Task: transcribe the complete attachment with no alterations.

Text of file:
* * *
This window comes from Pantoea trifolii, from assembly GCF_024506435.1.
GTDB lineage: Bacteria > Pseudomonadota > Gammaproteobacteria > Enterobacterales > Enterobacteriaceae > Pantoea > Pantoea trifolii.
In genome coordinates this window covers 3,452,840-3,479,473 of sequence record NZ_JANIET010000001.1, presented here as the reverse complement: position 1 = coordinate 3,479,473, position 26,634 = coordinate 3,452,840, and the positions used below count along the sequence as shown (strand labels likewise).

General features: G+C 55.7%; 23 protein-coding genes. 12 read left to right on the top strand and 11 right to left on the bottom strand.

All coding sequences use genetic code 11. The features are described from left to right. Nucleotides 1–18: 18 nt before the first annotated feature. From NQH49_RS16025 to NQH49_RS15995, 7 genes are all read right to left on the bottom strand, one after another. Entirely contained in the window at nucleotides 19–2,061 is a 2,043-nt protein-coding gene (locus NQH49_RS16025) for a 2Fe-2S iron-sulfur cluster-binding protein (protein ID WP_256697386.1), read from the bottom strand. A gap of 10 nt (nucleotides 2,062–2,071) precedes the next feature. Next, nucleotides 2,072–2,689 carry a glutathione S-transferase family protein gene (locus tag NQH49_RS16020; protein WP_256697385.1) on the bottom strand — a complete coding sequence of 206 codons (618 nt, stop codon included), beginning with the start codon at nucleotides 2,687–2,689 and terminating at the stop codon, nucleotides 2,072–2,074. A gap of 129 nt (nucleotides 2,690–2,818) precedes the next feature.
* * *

This window comes from Pantoea trifolii, from assembly GCF_024506435.1.
GTDB lineage: Bacteria > Pseudomonadota > Gammaproteobacteria > Enterobacterales > Enterobacteriaceae > Pantoea > Pantoea trifolii.
In genome coordinates this window covers 3,452,840-3,479,473 of sequence record NZ_JANIET010000001.1, presented here as the reverse complement: position 1 = coordinate 3,479,473, position 26,634 = coordinate 3,452,840, and the positions used below count along the sequence as shown (strand labels likewise).

General features: G+C 55.7%; 23 protein-coding genes. 12 read left to right on the top strand and 11 right to left on the bottom strand.

All coding sequences use genetic code 11. The features are described from left to right. Nucleotides 1–18: 18 nt before the first annotated feature. From NQH49_RS16025 to NQH49_RS15995, 7 genes are all read right to left on the bottom strand, one after another. Entirely contained in the window at nucleotides 19–2,061 is a 2,043-nt protein-coding gene (locus NQH49_RS16025) for a 2Fe-2S iron-sulfur cluster-binding protein (protein ID WP_256697386.1), read from the bottom strand. A gap of 10 nt (nucleotides 2,062–2,071) precedes the next feature. Next, nucleotides 2,072–2,689 carry a glutathione S-transferase family protein gene (locus tag NQH49_RS16020; protein WP_256697385.1) on the bottom strand — a complete coding sequence of 206 codons (618 nt, stop codon included), beginning with the start codon at nucleotides 2,687–2,689 and terminating at the stop codon, nucleotides 2,072–2,074. A gap of 129 nt (nucleotides 2,690–2,818) precedes the next feature.